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On Thursday afternoon a meeting of the Society for sending missionaries to sailors on the Orwell and elsewhere, of which Captain H.R.H. the Duke of Edinburgh, R.N., K.G., is patron, was held at the Council Chamber, Town Hall, Ipswich, Lord Hatherley in the chair. There were also present :— The Revs. S. Garratt, J. H. Knapp, H. H. Streeton, G. V. Smith, Admiral Johnson, Rev. R. B. Boyer, B.A., superintendent of the Missions, Rev. C. A. Raymond, Rev. E. Oakley, Vice-Admiral C. H. Mason, Rev. Guys Tucker, Commander Dawson, and the room was well filled with other clergy and ladies.

The meeting was opened by singing and prayer, after which the noble Chairman called upon Admiral Johnson to read the report of the branch.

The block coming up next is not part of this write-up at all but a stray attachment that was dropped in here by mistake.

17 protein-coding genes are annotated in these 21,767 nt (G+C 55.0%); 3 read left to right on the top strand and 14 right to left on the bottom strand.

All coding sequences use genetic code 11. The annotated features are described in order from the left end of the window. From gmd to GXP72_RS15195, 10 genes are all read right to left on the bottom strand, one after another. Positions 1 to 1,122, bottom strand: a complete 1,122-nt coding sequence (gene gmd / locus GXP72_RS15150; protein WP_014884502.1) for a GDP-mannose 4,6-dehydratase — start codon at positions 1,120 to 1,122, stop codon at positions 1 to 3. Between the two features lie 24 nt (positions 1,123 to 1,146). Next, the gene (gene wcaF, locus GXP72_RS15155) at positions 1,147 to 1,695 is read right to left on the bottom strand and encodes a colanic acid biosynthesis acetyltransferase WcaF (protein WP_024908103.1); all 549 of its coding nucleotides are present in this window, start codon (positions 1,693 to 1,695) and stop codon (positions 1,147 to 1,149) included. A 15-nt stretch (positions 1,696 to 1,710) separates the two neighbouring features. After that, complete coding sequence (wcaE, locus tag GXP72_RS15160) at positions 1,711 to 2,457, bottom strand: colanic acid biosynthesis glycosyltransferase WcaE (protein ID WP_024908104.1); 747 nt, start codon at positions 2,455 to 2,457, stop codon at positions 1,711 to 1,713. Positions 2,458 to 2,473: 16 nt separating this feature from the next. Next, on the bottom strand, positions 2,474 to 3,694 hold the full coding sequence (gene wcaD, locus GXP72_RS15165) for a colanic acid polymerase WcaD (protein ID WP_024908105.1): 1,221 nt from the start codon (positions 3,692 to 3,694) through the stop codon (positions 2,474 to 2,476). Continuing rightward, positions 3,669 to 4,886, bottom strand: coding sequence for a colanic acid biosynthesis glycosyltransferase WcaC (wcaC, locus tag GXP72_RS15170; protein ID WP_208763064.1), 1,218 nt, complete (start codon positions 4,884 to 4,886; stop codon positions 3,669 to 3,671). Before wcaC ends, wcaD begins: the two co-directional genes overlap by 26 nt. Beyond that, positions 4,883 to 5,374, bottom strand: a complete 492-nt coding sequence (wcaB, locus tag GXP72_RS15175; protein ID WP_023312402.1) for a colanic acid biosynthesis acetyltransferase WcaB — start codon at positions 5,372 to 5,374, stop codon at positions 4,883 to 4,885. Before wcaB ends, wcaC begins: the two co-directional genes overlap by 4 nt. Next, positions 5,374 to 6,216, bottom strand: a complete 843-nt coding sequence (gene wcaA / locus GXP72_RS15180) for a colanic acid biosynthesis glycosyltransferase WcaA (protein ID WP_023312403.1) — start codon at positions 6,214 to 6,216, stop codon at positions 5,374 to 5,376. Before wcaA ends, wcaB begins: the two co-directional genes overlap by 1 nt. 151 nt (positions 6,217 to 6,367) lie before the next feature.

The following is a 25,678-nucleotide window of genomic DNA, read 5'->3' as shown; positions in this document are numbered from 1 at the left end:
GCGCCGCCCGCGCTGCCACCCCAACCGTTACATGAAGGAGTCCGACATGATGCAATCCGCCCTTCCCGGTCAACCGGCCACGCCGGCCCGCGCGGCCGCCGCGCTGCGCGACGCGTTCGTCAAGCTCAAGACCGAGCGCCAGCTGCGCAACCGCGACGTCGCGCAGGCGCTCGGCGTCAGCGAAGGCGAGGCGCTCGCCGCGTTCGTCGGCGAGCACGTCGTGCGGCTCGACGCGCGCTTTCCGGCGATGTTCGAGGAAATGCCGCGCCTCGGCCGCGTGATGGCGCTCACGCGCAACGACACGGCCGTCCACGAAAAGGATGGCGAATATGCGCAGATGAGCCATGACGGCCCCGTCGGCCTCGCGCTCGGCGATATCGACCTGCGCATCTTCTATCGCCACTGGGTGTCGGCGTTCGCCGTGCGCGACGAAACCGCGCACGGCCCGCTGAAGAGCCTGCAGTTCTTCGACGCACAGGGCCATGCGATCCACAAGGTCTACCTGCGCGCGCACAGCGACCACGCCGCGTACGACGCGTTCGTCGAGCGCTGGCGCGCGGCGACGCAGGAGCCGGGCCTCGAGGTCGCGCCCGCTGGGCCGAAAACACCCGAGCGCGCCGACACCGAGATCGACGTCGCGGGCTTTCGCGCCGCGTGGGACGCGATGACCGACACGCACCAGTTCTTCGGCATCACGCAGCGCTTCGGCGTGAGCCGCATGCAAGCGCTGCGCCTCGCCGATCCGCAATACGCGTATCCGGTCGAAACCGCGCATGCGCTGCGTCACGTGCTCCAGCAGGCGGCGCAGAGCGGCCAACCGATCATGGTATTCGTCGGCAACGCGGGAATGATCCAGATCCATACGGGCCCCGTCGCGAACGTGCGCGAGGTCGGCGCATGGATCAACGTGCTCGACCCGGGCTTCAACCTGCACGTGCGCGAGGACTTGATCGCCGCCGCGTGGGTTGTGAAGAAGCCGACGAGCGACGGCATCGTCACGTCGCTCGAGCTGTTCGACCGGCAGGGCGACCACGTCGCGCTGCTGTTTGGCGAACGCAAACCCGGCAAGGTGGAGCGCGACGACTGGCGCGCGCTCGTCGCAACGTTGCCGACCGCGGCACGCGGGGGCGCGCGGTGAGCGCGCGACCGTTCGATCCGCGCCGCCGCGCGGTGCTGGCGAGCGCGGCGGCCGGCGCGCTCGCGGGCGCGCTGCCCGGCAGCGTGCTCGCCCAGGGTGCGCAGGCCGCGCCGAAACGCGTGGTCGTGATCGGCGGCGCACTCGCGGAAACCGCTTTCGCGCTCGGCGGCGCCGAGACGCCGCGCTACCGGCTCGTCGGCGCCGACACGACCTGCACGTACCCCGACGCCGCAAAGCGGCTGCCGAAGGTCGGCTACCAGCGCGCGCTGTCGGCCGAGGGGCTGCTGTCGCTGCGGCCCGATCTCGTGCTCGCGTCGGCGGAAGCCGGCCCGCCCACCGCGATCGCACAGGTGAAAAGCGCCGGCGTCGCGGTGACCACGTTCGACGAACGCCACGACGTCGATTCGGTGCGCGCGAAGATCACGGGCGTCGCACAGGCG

Admiral Johnson said he held the 21st annual report of the Missions to Seamen Society. Ipswich, he said, was only a branch, so that for that town he had no written report. The first missionary only came to Ipswich six months ago, and the last in August, and he had been very materially helped by the Rev. Granville Smith, and it was found that if the sum of £100 could be raised to send to the parent society they could have a branch. They now found, at least they believed, that this branch of the Society could not be carried on at an annual subscription of £200. The reader would have to have a kind of cutter in order that he might occasionally sleep on board, so that he might not be compelled to be home by a certain time. The reader would have a lad and a man to manage the ship, so that the expense would be greater than people would first imagine—at least at first; and he hoped the town would give the required sum annually. In helping this mission they would be helping other missions, for if they could only impress a good example on the men, they would carry the beneficial effects to the heathen and to others with whom they came in contact, instead of doing, as was unfortunately the case, setting the example of immorality and intemperance. He (Admiral Johnson) had collected the sum of £70 1s. 6d. during the present year, of which £50 had been remitted to Captain Dawson, as also another sum of £10. There was a balance of £8 6s. at the bank, and be had £1 odd in his pocket, making the sum he had mentioned. He believed the only outstanding debt against the Society was £3 3s., the boatmen's wages.